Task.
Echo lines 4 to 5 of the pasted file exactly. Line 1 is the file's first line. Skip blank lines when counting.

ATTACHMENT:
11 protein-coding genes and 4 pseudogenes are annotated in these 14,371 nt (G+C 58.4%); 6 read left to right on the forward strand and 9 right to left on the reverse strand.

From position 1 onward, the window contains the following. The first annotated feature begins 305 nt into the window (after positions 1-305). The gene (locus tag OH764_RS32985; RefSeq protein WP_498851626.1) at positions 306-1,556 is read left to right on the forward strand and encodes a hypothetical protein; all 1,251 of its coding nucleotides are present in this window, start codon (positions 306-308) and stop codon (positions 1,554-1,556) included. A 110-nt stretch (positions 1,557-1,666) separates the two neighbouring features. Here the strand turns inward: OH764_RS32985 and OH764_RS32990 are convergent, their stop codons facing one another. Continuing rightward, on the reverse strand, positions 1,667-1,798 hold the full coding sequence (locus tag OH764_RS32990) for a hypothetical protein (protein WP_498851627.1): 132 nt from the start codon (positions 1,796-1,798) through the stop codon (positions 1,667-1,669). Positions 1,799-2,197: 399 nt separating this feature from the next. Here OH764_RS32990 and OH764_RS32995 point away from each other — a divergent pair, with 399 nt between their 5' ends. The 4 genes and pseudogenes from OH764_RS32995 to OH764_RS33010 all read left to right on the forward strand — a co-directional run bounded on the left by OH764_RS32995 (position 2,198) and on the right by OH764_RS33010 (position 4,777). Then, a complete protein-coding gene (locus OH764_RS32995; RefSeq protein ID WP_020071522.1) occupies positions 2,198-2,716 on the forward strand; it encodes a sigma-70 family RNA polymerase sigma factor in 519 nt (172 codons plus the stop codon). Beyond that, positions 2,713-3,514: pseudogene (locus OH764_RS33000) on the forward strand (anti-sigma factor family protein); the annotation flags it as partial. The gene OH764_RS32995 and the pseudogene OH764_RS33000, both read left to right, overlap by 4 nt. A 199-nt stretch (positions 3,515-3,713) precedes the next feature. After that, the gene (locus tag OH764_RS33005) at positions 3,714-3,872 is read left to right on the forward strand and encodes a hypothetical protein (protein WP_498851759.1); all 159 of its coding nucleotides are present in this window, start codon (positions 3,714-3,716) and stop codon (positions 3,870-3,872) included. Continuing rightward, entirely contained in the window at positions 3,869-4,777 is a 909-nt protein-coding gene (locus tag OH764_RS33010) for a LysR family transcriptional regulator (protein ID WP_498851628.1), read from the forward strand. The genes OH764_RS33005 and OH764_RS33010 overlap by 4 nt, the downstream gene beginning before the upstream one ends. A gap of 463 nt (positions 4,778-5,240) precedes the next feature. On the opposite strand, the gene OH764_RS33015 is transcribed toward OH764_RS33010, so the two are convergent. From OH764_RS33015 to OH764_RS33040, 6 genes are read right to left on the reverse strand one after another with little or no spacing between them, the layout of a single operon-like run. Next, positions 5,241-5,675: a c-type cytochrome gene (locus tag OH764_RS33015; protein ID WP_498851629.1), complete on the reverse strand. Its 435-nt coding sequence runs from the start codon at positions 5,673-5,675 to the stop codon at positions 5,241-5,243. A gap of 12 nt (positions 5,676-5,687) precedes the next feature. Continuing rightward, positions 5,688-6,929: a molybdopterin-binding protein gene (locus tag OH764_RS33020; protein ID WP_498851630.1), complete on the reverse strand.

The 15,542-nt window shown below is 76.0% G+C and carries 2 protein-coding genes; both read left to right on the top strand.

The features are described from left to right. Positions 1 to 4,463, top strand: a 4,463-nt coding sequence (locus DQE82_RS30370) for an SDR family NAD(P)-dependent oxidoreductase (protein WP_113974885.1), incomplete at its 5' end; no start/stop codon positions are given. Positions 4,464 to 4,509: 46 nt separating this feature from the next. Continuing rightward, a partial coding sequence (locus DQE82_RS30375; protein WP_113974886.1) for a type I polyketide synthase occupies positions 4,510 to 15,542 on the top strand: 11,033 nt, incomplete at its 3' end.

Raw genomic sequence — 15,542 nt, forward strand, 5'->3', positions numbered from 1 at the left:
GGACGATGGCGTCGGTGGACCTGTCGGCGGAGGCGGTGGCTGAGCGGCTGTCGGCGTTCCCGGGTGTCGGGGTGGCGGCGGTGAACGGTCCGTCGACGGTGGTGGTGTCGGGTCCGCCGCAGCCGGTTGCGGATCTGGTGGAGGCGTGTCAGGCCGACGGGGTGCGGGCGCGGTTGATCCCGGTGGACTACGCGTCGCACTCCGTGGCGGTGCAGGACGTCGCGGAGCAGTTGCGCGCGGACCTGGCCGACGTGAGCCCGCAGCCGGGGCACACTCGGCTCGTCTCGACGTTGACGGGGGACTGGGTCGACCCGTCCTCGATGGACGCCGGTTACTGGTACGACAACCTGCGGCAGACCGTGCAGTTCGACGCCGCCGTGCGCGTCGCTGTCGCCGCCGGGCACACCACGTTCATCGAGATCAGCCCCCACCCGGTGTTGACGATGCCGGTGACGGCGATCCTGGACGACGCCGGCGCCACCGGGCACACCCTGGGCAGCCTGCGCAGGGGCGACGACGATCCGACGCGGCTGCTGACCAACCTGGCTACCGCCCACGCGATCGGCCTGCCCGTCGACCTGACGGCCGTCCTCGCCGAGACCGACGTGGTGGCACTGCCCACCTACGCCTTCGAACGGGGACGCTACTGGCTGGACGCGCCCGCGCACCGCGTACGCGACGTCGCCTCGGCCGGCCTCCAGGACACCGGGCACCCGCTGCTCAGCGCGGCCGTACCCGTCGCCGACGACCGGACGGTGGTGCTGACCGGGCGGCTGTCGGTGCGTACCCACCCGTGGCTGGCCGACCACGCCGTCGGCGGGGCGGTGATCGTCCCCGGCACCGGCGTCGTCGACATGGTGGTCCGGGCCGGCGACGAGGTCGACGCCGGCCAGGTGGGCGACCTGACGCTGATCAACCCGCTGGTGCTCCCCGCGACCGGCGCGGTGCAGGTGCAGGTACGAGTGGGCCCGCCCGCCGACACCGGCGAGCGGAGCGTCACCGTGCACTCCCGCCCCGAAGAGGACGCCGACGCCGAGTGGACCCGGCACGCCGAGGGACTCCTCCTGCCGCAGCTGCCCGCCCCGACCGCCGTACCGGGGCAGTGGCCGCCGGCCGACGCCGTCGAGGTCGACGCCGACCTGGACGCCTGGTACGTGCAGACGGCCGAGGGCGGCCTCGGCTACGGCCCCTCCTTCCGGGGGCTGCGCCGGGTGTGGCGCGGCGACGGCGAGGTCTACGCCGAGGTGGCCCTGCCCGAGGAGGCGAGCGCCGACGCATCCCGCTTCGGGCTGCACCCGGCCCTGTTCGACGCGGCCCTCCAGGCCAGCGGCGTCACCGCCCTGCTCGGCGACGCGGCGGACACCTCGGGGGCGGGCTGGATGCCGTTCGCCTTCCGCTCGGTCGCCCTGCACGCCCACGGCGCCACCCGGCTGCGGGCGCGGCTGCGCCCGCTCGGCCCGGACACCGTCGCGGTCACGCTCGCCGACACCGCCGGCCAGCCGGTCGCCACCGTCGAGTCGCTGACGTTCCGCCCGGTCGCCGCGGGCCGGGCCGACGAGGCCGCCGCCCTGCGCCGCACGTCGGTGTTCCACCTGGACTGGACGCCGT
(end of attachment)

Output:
The features are described from left to right. Positions 1 to 4,463, top strand: a 4,463-nt coding sequence (locus DQE82_RS30370) for an SDR family NAD(P)-dependent oxidoreductase (protein WP_113974885.1), incomplete at its 5' end; no start/stop codon positions are given. Positions 4,464 to 4,509: 46 nt separating this feature from the next. Continuing rightward, a partial coding sequence (locus DQE82_RS30375; protein WP_113974886.1) for a type I polyketide synthase occupies positions 4,510 to 15,542 on the top strand: 11,033 nt, incomplete at its 3' end.

Raw genomic sequence — 15,542 nt, forward strand, 5'->3', positions numbered from 1 at the left: